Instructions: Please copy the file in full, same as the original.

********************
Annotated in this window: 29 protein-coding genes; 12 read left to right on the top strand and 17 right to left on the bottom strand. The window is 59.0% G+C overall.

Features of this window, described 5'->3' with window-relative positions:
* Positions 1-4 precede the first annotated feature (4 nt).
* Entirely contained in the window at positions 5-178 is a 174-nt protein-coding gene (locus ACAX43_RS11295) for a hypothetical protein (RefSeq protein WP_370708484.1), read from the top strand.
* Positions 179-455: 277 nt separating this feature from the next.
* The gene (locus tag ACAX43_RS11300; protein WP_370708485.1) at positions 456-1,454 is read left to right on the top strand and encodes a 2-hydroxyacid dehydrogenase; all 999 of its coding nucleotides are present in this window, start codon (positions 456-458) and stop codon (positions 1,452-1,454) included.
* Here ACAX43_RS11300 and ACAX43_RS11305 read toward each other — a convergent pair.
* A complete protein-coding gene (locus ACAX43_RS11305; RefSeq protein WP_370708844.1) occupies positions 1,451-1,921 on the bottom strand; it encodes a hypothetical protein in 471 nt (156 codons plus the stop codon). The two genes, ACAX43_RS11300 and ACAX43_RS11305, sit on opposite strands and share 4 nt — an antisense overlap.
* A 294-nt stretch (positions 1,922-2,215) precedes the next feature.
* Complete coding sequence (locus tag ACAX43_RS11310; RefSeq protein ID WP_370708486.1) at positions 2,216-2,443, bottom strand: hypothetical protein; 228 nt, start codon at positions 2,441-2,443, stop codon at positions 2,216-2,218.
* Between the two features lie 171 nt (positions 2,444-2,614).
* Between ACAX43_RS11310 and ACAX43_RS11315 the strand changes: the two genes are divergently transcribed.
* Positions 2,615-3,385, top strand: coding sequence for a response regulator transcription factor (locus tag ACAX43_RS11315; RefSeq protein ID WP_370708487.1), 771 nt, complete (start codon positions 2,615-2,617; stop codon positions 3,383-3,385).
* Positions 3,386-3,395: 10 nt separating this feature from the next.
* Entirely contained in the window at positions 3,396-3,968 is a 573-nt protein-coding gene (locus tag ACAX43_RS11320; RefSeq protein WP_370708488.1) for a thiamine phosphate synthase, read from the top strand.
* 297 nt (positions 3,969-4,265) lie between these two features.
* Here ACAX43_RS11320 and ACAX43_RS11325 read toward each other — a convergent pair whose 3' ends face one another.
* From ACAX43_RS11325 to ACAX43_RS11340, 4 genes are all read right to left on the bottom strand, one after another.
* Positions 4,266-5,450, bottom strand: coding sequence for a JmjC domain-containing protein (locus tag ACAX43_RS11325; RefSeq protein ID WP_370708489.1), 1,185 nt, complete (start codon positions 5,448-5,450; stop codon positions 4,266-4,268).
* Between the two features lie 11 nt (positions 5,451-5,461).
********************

Annotated in this window: 29 protein-coding genes; 12 read left to right on the top strand and 17 right to left on the bottom strand. The window is 59.0% G+C overall.

Features of this window, described 5'->3' with window-relative positions:
* Positions 1-4 precede the first annotated feature (4 nt).
* Entirely contained in the window at positions 5-178 is a 174-nt protein-coding gene (locus ACAX43_RS11295) for a hypothetical protein (RefSeq protein WP_370708484.1), read from the top strand.
* Positions 179-455: 277 nt separating this feature from the next.
* The gene (locus tag ACAX43_RS11300; protein WP_370708485.1) at positions 456-1,454 is read left to right on the top strand and encodes a 2-hydroxyacid dehydrogenase; all 999 of its coding nucleotides are present in this window, start codon (positions 456-458) and stop codon (positions 1,452-1,454) included.
* Here ACAX43_RS11300 and ACAX43_RS11305 read toward each other — a convergent pair.
* A complete protein-coding gene (locus ACAX43_RS11305; RefSeq protein WP_370708844.1) occupies positions 1,451-1,921 on the bottom strand; it encodes a hypothetical protein in 471 nt (156 codons plus the stop codon). The two genes, ACAX43_RS11300 and ACAX43_RS11305, sit on opposite strands and share 4 nt — an antisense overlap.
* A 294-nt stretch (positions 1,922-2,215) precedes the next feature.
* Complete coding sequence (locus tag ACAX43_RS11310; RefSeq protein ID WP_370708486.1) at positions 2,216-2,443, bottom strand: hypothetical protein; 228 nt, start codon at positions 2,441-2,443, stop codon at positions 2,216-2,218.
* Between the two features lie 171 nt (positions 2,444-2,614).
* Between ACAX43_RS11310 and ACAX43_RS11315 the strand changes: the two genes are divergently transcribed.
* Positions 2,615-3,385, top strand: coding sequence for a response regulator transcription factor (locus tag ACAX43_RS11315; RefSeq protein ID WP_370708487.1), 771 nt, complete (start codon positions 2,615-2,617; stop codon positions 3,383-3,385).
* Positions 3,386-3,395: 10 nt separating this feature from the next.
* Entirely contained in the window at positions 3,396-3,968 is a 573-nt protein-coding gene (locus tag ACAX43_RS11320; RefSeq protein WP_370708488.1) for a thiamine phosphate synthase, read from the top strand.
* 297 nt (positions 3,969-4,265) lie between these two features.
* Here ACAX43_RS11320 and ACAX43_RS11325 read toward each other — a convergent pair whose 3' ends face one another.
* From ACAX43_RS11325 to ACAX43_RS11340, 4 genes are all read right to left on the bottom strand, one after another.
* Positions 4,266-5,450, bottom strand: coding sequence for a JmjC domain-containing protein (locus tag ACAX43_RS11325; RefSeq protein ID WP_370708489.1), 1,185 nt, complete (start codon positions 5,448-5,450; stop codon positions 4,266-4,268).
* Between the two features lie 11 nt (positions 5,451-5,461).